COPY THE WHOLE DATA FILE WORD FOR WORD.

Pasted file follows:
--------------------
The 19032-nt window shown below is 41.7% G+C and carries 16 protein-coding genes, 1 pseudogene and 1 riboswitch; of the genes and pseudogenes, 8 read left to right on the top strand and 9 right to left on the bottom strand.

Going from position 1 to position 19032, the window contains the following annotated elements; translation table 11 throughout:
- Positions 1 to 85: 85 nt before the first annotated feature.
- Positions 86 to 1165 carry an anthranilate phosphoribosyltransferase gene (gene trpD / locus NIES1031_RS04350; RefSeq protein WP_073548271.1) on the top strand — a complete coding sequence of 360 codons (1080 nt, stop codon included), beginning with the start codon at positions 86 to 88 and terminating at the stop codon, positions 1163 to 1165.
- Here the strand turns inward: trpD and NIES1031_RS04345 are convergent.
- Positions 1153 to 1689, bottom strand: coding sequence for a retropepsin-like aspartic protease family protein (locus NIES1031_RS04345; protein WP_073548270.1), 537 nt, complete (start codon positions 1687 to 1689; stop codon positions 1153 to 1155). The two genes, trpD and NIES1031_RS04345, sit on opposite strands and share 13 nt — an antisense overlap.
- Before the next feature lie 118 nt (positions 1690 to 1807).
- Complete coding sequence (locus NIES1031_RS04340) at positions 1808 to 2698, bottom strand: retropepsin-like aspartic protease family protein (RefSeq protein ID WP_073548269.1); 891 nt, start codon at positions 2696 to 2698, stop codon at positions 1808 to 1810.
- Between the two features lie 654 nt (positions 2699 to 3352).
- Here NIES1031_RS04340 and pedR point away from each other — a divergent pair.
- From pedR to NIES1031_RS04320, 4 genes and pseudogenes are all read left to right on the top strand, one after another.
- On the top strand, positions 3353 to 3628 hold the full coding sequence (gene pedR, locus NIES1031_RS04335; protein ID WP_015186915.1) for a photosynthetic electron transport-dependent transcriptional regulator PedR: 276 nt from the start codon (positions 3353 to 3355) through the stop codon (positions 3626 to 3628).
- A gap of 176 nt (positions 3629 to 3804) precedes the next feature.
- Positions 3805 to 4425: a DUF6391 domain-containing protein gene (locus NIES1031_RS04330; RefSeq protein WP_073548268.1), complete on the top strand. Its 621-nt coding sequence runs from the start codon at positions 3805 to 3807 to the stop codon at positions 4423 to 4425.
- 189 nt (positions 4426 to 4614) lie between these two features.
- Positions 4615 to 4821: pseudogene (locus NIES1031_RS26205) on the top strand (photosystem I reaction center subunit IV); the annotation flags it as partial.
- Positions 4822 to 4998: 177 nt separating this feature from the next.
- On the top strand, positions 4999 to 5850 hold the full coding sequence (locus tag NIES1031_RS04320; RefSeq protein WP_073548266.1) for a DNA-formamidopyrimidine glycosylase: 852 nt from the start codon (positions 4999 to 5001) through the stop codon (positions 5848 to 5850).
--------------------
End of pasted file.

The 19032-nt window shown below is 41.7% G+C and carries 16 protein-coding genes, 1 pseudogene and 1 riboswitch; of the genes and pseudogenes, 8 read left to right on the top strand and 9 right to left on the bottom strand.

Going from position 1 to position 19032, the window contains the following annotated elements; translation table 11 throughout:
- Positions 1 to 85: 85 nt before the first annotated feature.
- Positions 86 to 1165 carry an anthranilate phosphoribosyltransferase gene (gene trpD / locus NIES1031_RS04350; RefSeq protein WP_073548271.1) on the top strand — a complete coding sequence of 360 codons (1080 nt, stop codon included), beginning with the start codon at positions 86 to 88 and terminating at the stop codon, positions 1163 to 1165.
- Here the strand turns inward: trpD and NIES1031_RS04345 are convergent.
- Positions 1153 to 1689, bottom strand: coding sequence for a retropepsin-like aspartic protease family protein (locus NIES1031_RS04345; protein WP_073548270.1), 537 nt, complete (start codon positions 1687 to 1689; stop codon positions 1153 to 1155). The two genes, trpD and NIES1031_RS04345, sit on opposite strands and share 13 nt — an antisense overlap.
- Before the next feature lie 118 nt (positions 1690 to 1807).
- Complete coding sequence (locus NIES1031_RS04340) at positions 1808 to 2698, bottom strand: retropepsin-like aspartic protease family protein (RefSeq protein ID WP_073548269.1); 891 nt, start codon at positions 2696 to 2698, stop codon at positions 1808 to 1810.
- Between the two features lie 654 nt (positions 2699 to 3352).
- Here NIES1031_RS04340 and pedR point away from each other — a divergent pair.
- From pedR to NIES1031_RS04320, 4 genes and pseudogenes are all read left to right on the top strand, one after another.
- On the top strand, positions 3353 to 3628 hold the full coding sequence (gene pedR, locus NIES1031_RS04335; protein ID WP_015186915.1) for a photosynthetic electron transport-dependent transcriptional regulator PedR: 276 nt from the start codon (positions 3353 to 3355) through the stop codon (positions 3626 to 3628).
- A gap of 176 nt (positions 3629 to 3804) precedes the next feature.
- Positions 3805 to 4425: a DUF6391 domain-containing protein gene (locus NIES1031_RS04330; RefSeq protein WP_073548268.1), complete on the top strand. Its 621-nt coding sequence runs from the start codon at positions 3805 to 3807 to the stop codon at positions 4423 to 4425.
- 189 nt (positions 4426 to 4614) lie between these two features.
- Positions 4615 to 4821: pseudogene (locus NIES1031_RS26205) on the top strand (photosystem I reaction center subunit IV); the annotation flags it as partial.
- Positions 4822 to 4998: 177 nt separating this feature from the next.
- On the top strand, positions 4999 to 5850 hold the full coding sequence (locus tag NIES1031_RS04320; RefSeq protein WP_073548266.1) for a DNA-formamidopyrimidine glycosylase: 852 nt from the start codon (positions 4999 to 5001) through the stop codon (positions 5848 to 5850).